THE ORDER OF THINGS
Global Constructions Australia Pty Limited (in Liquidation)(“Company”) v AIG Australia Limited  FCA 98
Sometimes an insurance policy may offer more than one possible response to a claim for indemnity. If it does, the parties may fall into dispute about which response is to be applied.
This is a case about such a dispute.
The Company’s former general manger was a director of the Company. He had lent it money and was one of its shareholders. But he had acted fraudulently which caused the Company loss.
The Company made a claim for indemnity under the management liability policy which it held with AIG Australia Limited. The parties could not agree on how to calculate the amount payable under the policy so the Company looked to the Federal Court of Australia for the answer.
The factors in play were the Company’s direct loss as a result of the fraud, the value of the general manager’s loan to the company and shares, the limit of liability and any excess. The issue was in what order were they to be applied.
The Company started with the direct loss. From there it deducted the value of the loan and the shares.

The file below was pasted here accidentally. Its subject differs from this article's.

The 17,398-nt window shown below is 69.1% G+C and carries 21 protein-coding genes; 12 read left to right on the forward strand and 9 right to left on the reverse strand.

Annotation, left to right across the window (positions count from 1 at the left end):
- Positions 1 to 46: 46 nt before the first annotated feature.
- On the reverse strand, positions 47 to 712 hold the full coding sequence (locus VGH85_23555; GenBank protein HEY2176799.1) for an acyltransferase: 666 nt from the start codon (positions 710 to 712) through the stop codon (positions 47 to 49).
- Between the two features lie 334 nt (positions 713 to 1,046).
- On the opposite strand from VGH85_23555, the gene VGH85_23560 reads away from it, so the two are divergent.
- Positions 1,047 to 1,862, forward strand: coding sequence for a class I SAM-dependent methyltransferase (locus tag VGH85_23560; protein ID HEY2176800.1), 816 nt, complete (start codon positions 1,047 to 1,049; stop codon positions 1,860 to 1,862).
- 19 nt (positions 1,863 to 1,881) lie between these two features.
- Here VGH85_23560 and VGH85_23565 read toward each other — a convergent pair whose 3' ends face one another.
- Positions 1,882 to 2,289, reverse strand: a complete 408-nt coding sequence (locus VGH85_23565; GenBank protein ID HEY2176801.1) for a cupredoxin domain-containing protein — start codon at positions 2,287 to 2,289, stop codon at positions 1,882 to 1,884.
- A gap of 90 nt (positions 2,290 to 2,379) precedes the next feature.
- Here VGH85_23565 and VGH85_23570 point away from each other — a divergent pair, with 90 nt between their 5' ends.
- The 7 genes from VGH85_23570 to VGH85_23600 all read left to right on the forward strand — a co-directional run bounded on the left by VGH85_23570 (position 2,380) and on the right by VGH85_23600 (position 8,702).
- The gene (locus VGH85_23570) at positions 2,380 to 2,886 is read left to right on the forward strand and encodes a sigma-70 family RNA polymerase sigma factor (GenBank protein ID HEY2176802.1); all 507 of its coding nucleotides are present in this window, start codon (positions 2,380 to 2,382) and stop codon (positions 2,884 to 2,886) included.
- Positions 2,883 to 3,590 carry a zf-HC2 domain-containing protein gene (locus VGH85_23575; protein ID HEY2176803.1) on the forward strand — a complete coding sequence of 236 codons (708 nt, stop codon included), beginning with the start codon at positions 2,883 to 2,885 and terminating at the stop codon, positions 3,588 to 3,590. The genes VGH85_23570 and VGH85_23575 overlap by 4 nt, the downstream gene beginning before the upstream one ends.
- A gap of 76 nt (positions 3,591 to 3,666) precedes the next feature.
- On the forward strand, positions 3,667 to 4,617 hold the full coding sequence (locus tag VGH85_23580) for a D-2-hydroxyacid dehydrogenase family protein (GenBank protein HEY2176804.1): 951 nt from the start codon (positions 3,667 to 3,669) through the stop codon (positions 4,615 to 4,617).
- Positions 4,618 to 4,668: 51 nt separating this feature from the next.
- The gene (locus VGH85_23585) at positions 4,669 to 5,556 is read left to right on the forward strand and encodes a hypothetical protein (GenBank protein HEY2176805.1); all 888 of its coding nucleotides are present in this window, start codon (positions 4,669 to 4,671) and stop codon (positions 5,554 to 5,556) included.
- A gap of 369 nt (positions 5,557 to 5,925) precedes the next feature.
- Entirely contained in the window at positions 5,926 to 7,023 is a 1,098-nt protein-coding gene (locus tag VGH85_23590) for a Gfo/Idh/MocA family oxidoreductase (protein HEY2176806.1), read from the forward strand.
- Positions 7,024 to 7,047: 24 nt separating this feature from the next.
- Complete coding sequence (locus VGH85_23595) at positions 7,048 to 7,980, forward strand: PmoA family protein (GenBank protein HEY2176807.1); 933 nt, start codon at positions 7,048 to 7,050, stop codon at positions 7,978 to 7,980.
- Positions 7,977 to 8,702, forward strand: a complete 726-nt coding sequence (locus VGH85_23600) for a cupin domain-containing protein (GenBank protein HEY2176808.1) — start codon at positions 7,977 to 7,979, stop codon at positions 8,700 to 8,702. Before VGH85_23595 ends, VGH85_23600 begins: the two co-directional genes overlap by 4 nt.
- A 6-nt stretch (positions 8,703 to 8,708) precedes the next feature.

DL – V > Limit.
As the result exceeded the limit of the insurer’s liability the amount payable was that limit less any excess.
The Insurer’s approach was different. It too started from the Company’s direct loss but then it applied the limit of liability. As the direct loss exceeded the limit, it adopted the limit. From the limit it deducted the value of the loan and the shares.
DL > Limit – V
As the value of the loan and shares was more than limit, deducting that value from the limit meant that there was nothing for the Insurer to pay.
So before the Court there was one claim for indemnity but two different approaches to calculating the amount payable by the Insurer yielding different outcomes.
Allsop CJ embraced the well established approach to policy interpretation, namely, a “business like interpretation with attention to the language used by the parties, the commercial circumstances which the document addresses and the object which it is intended to secure”.
The key point was that the limit of liability was just that, a limitation upon the Insurer’s liability. But you need to work out first what that liability was.
The Insurer included the limit in working out what the liability was. The Court held that the preferred approach was to work out the liability without taking the limit into account and, once that had been done, compare the result against that limit. It upheld the Company's approach.
A clue in the matter was that the approach preferred by the Insurer meant that the Company would receive nothing. While that may be the result of a legitimate interpretation of the policy, that sort of result flags a potential problem with the interpretation.